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Profitability: A decade of decay

Litigation is a long-drawn process dampening the profitability of banks. For years to come, PSU banks may not be able to present strong balance sheets.

The banking sector in India has experienced an unprecedented decay of its loan assets during the decade FY2008 to FY2018. The continuous rise in the gross NPA ratios is an undesirable phenomenon. The highest gross NPA ratio among the 21 public sector banks was only 2.59 per cent in 2007. At the end of this decade, four banks had their gross NPA ratios rise above 20 per cent.

IDBI tops in gross NPA…

During the last decade, the banking sector has grown in size in terms of the volume of financial assets handled and the number of service outlets created. Along with these developments, the GNPA ratio has risen more than proportionately in almost all the banks. A decade ago, 10 banks among the 21 public sector banks had gross NPA ratios of less than one per cent. Now only two banks report single digit ratios.

Today, the GNPA ratios of these banks are ranging between 12 and 28 per cent. IDBI is topping the list with the GNPA of 27.95 per cent. Another five banks are struggling with GNPA remaining above 20 per cent. In the case of 12 banks, the ratios vary from 11 to 19 per cent. Relatively on the brighter side, there are two banks: Vijaya Bank having GNPA of 6.34 per cent and Indian Bank at 7.37 per cent.

All that glitters is not gold

The financial results of 19 banks out of 21, pre-sent a very gloomy picture. Ranked by net profit, in 2007 State Bank of India was topping the list with Rs. 4531 crore. Now it continues to hold this rank in terms of the ‘loss’ incurred during the year 2018 at Rs.12,955 crore! Punjab National Bank keeping company over the decade, has reported a loss of Rs.12,283 crore. In the advances to jewelry business, it is now evident that all that glitters is not gold. More prominent the bank, more significant is the loss. Only two small banks have been able to retain their bottomlines: Indian Bank at Rs.1259 crore and Vijaya Bank at Rs.727 crore. The amount of losses of five banks is over Rs.5000 crore and Indian Overseas Bank has the most significant amount among them – Rs.6299 crore. During FY2018, public sector banks have written off the total amount of Rs.1.29 lakh crore.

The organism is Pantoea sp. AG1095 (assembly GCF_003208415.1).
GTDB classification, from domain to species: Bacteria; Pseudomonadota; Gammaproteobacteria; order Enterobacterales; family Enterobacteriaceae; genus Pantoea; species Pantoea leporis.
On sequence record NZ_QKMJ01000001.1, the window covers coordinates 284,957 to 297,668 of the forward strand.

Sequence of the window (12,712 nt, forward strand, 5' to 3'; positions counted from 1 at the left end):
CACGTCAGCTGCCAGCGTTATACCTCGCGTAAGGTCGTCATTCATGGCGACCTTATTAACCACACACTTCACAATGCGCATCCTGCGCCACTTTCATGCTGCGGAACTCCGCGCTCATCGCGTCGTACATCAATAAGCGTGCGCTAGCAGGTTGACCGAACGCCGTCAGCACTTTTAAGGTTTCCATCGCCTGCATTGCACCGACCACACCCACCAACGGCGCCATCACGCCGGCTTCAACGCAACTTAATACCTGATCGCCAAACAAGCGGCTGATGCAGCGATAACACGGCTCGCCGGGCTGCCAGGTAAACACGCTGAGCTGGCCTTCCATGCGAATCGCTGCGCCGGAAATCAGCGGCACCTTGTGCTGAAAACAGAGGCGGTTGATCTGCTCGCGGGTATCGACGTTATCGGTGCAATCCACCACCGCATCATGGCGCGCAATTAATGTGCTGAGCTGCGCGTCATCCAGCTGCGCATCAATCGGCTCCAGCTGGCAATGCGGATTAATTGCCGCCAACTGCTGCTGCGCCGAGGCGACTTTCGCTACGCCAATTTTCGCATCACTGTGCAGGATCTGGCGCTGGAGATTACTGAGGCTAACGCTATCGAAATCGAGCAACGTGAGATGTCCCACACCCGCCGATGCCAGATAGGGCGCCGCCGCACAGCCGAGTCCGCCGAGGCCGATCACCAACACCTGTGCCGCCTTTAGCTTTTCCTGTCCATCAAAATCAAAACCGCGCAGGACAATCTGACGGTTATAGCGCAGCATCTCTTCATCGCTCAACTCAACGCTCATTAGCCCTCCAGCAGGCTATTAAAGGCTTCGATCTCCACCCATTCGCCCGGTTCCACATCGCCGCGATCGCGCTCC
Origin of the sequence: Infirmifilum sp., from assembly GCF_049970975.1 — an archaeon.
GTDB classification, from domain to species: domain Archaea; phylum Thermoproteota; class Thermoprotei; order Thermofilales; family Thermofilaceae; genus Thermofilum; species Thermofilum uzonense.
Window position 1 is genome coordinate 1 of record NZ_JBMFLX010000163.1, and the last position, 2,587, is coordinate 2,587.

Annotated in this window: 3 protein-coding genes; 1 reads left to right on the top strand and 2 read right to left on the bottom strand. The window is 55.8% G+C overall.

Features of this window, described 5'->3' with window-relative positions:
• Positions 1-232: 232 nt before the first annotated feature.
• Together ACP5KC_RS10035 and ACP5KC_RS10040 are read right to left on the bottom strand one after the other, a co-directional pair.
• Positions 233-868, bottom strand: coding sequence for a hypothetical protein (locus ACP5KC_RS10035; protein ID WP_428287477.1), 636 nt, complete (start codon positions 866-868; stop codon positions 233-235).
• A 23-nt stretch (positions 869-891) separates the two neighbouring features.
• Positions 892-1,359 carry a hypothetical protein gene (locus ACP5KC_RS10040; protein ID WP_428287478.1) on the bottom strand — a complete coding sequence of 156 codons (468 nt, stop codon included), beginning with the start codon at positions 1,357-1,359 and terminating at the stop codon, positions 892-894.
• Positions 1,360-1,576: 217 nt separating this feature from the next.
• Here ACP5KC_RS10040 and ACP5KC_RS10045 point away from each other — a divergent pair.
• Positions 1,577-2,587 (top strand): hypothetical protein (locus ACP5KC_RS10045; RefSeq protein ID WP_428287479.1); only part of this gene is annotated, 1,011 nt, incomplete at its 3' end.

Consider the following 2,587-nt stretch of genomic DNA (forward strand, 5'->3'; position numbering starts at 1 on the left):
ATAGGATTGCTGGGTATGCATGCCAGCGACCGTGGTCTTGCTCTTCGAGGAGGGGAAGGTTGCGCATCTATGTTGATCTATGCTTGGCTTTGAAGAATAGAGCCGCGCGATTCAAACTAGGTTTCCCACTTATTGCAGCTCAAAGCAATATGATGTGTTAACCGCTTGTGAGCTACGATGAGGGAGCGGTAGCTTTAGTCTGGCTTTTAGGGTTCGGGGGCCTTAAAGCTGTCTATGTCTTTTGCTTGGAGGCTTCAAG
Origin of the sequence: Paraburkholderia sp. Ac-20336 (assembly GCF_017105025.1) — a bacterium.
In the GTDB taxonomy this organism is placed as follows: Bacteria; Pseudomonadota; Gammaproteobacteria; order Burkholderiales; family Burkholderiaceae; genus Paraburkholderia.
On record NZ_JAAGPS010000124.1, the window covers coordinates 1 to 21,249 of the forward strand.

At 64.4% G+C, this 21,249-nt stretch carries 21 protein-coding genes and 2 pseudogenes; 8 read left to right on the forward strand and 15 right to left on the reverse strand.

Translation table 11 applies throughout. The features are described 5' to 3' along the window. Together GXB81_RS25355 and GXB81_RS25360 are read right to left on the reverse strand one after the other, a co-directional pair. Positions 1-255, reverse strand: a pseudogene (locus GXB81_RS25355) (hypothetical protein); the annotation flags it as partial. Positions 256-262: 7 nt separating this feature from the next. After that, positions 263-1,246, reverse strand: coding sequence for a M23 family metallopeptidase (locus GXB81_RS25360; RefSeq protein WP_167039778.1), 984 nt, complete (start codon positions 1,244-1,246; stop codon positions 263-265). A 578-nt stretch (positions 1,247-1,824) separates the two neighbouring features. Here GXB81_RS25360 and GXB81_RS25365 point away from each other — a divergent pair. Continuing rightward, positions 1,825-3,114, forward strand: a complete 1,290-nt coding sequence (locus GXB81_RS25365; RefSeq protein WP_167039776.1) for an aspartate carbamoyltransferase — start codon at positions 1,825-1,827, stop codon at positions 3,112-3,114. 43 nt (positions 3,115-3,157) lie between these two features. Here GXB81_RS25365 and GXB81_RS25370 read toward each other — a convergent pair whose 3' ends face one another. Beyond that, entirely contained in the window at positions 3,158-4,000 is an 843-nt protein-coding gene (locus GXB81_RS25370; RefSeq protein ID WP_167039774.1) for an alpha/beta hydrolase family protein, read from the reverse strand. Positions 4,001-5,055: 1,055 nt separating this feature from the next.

The decay continues

The ‘period of decay,’ appears to be extending beyond the last ten years. Even the State Bank of India, the biggest and oldest bank in the public sector, could not come out of this mess. There is an increase of Rs 24,286 crore in its bad loans during the March quarter, raising the volume of stressed assets to Rs 2.23 lakh crore. The merger of its associate banks is one of the additional factors, which has crippled this giant Bank’s profitability position by raising the gross NPA ratio. The deterioration of the credit assets of the public sector banks has been further aggravated by an increase of Rs.1.19 lakh crore during the last quarter of FY 2018.

The number of willful defaulters has been rising steadily during the last couple of years. Litigation is a long-drawn process dampening the profitability of banks.
Some of the banks, which have published their financial results for the first quarter of FY2019, do not reveal any improvement in their health. While four banks have reported a minimal amount of net profit, compared to the enormous losses incurred during FY 2018, there is no significant improvement in their GNPA ratios. It would be a Herculean task to recover substantial overdue amounts.

One ingenious measure adopted by some of them to augment their profits is the imposition of a penalty for not maintaining a minimum balance in deposits. As the rate of interest on small savings bank deposits is only 3.50 per cent, banks may not lose a significant amount, when the balance of deposits falls below the prescribed level. However, banks have adopted this route to strengthen their bottomlines. According to the available data, State Bank of India alone has collected Rs.1771 crore during the second quarter of FY 2018.
Other banks would not have remained behind!

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